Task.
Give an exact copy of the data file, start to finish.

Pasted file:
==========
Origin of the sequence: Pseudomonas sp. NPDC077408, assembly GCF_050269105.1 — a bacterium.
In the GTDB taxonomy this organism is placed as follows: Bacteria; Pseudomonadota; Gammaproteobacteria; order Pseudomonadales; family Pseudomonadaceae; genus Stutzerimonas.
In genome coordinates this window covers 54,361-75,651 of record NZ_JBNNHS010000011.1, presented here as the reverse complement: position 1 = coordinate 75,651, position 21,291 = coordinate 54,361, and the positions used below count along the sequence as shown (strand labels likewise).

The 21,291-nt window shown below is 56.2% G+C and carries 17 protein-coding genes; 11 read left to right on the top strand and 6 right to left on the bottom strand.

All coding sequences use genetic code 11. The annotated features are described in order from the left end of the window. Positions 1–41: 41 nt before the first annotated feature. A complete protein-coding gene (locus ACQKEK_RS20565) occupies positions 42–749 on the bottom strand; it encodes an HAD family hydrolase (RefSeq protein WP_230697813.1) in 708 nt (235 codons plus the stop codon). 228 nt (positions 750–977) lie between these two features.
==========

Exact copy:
Origin of the sequence: Pseudomonas sp. NPDC077408, assembly GCF_050269105.1 — a bacterium.
In the GTDB taxonomy this organism is placed as follows: Bacteria; Pseudomonadota; Gammaproteobacteria; order Pseudomonadales; family Pseudomonadaceae; genus Stutzerimonas.
In genome coordinates this window covers 54,361-75,651 of record NZ_JBNNHS010000011.1, presented here as the reverse complement: position 1 = coordinate 75,651, position 21,291 = coordinate 54,361, and the positions used below count along the sequence as shown (strand labels likewise).

The 21,291-nt window shown below is 56.2% G+C and carries 17 protein-coding genes; 11 read left to right on the top strand and 6 right to left on the bottom strand.

All coding sequences use genetic code 11. The annotated features are described in order from the left end of the window. Positions 1–41: 41 nt before the first annotated feature. A complete protein-coding gene (locus ACQKEK_RS20565) occupies positions 42–749 on the bottom strand; it encodes an HAD family hydrolase (RefSeq protein WP_230697813.1) in 708 nt (235 codons plus the stop codon). 228 nt (positions 750–977) lie between these two features.